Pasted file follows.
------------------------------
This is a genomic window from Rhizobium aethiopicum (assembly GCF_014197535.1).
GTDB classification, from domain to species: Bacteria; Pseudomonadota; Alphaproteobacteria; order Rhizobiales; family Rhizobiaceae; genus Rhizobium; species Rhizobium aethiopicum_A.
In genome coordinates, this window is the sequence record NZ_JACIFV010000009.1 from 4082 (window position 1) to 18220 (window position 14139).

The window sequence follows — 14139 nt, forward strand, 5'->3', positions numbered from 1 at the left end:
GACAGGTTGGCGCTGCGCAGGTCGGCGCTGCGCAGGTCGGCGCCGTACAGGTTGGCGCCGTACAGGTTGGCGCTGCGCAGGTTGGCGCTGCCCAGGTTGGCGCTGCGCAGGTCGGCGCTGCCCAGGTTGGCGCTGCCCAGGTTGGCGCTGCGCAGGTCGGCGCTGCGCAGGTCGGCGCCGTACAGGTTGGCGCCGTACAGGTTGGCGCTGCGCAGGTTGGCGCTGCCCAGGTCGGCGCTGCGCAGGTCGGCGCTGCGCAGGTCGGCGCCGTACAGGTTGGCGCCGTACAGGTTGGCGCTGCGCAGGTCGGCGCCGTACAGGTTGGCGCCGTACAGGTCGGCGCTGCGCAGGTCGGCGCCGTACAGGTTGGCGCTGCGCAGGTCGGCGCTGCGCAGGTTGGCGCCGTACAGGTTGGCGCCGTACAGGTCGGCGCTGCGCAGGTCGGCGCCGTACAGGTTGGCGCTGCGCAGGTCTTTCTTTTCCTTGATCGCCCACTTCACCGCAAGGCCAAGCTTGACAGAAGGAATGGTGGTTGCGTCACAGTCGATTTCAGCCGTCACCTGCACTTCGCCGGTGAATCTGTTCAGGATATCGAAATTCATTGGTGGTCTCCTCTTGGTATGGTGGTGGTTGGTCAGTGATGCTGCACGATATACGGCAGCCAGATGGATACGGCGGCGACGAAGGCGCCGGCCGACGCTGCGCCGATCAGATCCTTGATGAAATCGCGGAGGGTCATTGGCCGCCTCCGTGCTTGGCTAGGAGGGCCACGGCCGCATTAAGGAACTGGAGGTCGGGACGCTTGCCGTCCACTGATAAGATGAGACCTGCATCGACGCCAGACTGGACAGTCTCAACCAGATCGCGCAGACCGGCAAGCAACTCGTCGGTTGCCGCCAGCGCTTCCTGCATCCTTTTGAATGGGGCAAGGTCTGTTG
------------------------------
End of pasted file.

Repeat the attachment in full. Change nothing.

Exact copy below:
This is a genomic window from Rhizobium aethiopicum (assembly GCF_014197535.1).
GTDB classification, from domain to species: Bacteria; Pseudomonadota; Alphaproteobacteria; order Rhizobiales; family Rhizobiaceae; genus Rhizobium; species Rhizobium aethiopicum_A.
In genome coordinates, this window is the sequence record NZ_JACIFV010000009.1 from 4082 (window position 1) to 18220 (window position 14139).

The window sequence follows — 14139 nt, forward strand, 5'->3', positions numbered from 1 at the left end:
GACAGGTTGGCGCTGCGCAGGTCGGCGCTGCGCAGGTCGGCGCCGTACAGGTTGGCGCCGTACAGGTTGGCGCTGCGCAGGTTGGCGCTGCCCAGGTTGGCGCTGCGCAGGTCGGCGCTGCCCAGGTTGGCGCTGCCCAGGTTGGCGCTGCGCAGGTCGGCGCTGCGCAGGTCGGCGCCGTACAGGTTGGCGCCGTACAGGTTGGCGCTGCGCAGGTTGGCGCTGCCCAGGTCGGCGCTGCGCAGGTCGGCGCTGCGCAGGTCGGCGCCGTACAGGTTGGCGCCGTACAGGTTGGCGCTGCGCAGGTCGGCGCCGTACAGGTTGGCGCCGTACAGGTCGGCGCTGCGCAGGTCGGCGCCGTACAGGTTGGCGCTGCGCAGGTCGGCGCTGCGCAGGTTGGCGCCGTACAGGTTGGCGCCGTACAGGTCGGCGCTGCGCAGGTCGGCGCCGTACAGGTTGGCGCTGCGCAGGTCTTTCTTTTCCTTGATCGCCCACTTCACCGCAAGGCCAAGCTTGACAGAAGGAATGGTGGTTGCGTCACAGTCGATTTCAGCCGTCACCTGCACTTCGCCGGTGAATCTGTTCAGGATATCGAAATTCATTGGTGGTCTCCTCTTGGTATGGTGGTGGTTGGTCAGTGATGCTGCACGATATACGGCAGCCAGATGGATACGGCGGCGACGAAGGCGCCGGCCGACGCTGCGCCGATCAGATCCTTGATGAAATCGCGGAGGGTCATTGGCCGCCTCCGTGCTTGGCTAGGAGGGCCACGGCCGCATTAAGGAACTGGAGGTCGGGACGCTTGCCGTCCACTGATAAGATGAGACCTGCATCGACGCCAGACTGGACAGTCTCAACCAGATCGCGCAGACCGGCAAGCAACTCGTCGGTTGCCGCCAGCGCTTCCTGCATCCTTTTGAATGGGGCAAGGTCTGTTG